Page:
June 11, 2013

Working with Subcontractors on Price Analysis - Do You Cooperate or Instigate?

I'll continue with Internal Review discussions in the next post, but I've found an issue during my current support of a client preparing an FMS proposal that I thought might be helpful to review.

Believe it or not, subcontractors are often your best source for price analysis documentation. Many (MANY) procurement professionals seem to equate "Analysis and Evaluation" with "Antagonism and 'Hide the Ball'" Negotiation. This is an incorrect posture. Your subcontractor is your team member. It is not the role of the prime contractor to beat a subcontractor until they provide a lower price. In fact, the FAR clearly states that negotiation is intended to reach fair and reasonable pricing not necessarily to accomplish downward pricing.

When you treat someone aggressively, the natural (and correct) tendency is defense - treating subcontractors roughly only guarantees that they will not provide assistance when you really need it.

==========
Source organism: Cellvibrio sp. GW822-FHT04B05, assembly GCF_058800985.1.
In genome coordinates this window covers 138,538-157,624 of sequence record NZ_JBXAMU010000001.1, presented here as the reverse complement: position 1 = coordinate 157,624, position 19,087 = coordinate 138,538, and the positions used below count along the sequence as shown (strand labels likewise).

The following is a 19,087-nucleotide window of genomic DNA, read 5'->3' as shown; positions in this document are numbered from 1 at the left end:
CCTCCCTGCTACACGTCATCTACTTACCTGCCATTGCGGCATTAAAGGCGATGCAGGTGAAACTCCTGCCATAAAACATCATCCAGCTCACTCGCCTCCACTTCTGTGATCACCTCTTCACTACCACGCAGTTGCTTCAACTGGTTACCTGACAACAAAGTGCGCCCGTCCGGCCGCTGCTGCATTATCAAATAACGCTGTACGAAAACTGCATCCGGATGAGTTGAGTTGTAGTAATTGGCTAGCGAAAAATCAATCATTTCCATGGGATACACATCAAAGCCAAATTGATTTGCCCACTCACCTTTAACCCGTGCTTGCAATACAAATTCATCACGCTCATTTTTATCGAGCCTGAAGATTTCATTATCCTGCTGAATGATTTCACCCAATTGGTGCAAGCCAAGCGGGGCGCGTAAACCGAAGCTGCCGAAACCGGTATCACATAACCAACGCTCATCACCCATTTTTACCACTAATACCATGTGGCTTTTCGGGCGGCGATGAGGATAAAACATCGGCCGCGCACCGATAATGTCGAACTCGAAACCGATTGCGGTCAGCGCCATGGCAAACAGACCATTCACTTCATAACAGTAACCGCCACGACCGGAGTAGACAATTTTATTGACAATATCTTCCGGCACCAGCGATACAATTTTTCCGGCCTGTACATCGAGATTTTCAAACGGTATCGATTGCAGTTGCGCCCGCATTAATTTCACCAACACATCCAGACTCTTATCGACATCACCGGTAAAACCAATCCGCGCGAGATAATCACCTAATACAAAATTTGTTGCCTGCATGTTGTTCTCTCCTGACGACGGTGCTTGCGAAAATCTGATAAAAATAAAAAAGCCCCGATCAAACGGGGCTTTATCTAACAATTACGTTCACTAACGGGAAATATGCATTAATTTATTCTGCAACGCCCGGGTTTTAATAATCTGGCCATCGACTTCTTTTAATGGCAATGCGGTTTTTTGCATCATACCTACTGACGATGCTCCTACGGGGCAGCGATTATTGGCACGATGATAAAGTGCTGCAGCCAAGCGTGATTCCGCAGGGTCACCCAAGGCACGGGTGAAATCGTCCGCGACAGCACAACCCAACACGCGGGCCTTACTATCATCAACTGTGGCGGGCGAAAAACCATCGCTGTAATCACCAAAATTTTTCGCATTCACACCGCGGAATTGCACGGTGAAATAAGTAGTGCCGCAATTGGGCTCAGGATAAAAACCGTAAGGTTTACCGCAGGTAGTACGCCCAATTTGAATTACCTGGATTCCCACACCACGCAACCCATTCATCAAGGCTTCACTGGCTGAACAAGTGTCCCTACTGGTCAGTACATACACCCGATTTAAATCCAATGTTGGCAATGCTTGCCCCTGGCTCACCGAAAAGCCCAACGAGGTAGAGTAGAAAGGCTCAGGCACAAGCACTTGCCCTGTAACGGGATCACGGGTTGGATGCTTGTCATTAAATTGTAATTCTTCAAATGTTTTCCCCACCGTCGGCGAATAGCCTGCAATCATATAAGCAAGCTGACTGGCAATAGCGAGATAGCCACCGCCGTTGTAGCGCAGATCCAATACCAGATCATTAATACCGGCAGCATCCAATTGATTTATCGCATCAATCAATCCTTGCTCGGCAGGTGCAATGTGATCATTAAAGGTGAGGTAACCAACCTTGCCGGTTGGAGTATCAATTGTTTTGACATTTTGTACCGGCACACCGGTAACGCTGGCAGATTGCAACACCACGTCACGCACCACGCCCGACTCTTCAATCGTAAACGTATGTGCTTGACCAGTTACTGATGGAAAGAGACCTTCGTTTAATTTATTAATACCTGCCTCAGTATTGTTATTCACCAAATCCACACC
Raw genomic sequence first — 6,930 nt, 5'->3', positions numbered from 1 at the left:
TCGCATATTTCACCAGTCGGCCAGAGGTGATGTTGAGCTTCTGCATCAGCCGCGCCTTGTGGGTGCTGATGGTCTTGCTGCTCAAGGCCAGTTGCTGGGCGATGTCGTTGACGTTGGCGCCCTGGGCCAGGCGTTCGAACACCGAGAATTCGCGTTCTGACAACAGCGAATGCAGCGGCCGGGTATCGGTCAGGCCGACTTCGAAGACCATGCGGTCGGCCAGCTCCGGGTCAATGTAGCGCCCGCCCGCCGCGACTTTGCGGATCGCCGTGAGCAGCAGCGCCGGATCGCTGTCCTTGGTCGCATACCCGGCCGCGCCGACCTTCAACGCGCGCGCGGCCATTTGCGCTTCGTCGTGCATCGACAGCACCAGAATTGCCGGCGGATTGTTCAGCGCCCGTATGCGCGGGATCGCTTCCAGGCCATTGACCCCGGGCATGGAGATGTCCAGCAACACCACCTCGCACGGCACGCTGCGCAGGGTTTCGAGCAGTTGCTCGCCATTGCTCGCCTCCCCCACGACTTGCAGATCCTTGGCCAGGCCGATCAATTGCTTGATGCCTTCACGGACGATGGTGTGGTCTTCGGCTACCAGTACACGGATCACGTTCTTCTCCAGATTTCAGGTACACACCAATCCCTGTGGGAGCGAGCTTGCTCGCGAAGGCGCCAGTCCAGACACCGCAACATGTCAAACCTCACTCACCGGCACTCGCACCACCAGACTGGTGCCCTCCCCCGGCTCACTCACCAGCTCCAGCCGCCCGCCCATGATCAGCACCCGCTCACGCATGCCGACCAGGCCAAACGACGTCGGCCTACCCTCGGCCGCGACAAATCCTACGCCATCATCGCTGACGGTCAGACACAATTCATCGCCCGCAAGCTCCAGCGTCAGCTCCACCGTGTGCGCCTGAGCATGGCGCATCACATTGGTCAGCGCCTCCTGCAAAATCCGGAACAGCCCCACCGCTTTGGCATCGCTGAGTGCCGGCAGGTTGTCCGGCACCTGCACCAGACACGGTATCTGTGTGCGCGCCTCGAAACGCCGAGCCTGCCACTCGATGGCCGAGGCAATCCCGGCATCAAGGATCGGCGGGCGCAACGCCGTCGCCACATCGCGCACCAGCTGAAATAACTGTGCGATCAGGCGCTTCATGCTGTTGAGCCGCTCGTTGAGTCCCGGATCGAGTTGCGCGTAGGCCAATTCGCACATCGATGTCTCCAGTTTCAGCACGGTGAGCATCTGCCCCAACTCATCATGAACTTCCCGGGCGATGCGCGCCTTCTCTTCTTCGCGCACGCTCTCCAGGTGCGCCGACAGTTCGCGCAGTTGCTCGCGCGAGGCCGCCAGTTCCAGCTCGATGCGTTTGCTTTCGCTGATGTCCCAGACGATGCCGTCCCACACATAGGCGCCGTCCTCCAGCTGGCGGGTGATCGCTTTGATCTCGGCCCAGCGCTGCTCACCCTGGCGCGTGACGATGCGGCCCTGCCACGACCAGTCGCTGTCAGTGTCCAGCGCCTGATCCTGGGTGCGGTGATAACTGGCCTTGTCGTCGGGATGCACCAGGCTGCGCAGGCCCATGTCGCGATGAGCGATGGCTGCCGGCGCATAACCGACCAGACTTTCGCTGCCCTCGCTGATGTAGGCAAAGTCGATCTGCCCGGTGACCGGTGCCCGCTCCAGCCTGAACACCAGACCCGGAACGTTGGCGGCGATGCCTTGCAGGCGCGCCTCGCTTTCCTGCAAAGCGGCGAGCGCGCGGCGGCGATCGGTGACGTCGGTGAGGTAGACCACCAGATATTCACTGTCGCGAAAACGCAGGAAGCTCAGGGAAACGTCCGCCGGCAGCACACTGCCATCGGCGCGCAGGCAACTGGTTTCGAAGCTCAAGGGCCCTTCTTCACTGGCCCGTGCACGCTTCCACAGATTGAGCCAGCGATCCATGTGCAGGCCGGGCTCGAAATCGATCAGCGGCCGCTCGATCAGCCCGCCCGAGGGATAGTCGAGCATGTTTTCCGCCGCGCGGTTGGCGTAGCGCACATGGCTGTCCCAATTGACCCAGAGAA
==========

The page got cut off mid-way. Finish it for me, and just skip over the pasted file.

How should you treat your subcontractors when evaluating price? Easy answer - the same way you'd hope a prime would treat you. If you need supporting documentation from a subcontractor [on commercial item determinations to avoid TINA application, to get redacted funding documents to support a FAR 15.404-1(b)(2)(ii) analysis, etc.] there's nothing wrong with telling them why you want the information.

While supporting this FMS, I clearly communicate to subcontractors:

* Why I want supporting documentation [e.g. DCAA requires complete price analysis in accordance with 15.404-1(b)(2); adequate supporting documentation prevents unnecessary and potentially inappropriate downward negotiation, etc.];
* The bases for these requests (most of the foreign subs have never had exposure to a DCAA audit and need help understanding why we need documentation at all!); and

* Exactly what I need (e.g. explain available redactions, alternatives to primary supporting documentation, etc.).

When your subcontractor feels like a part of the team they're much more likely to act like a team player. That means open communication, clear direction and providing alternatives whenever practicable.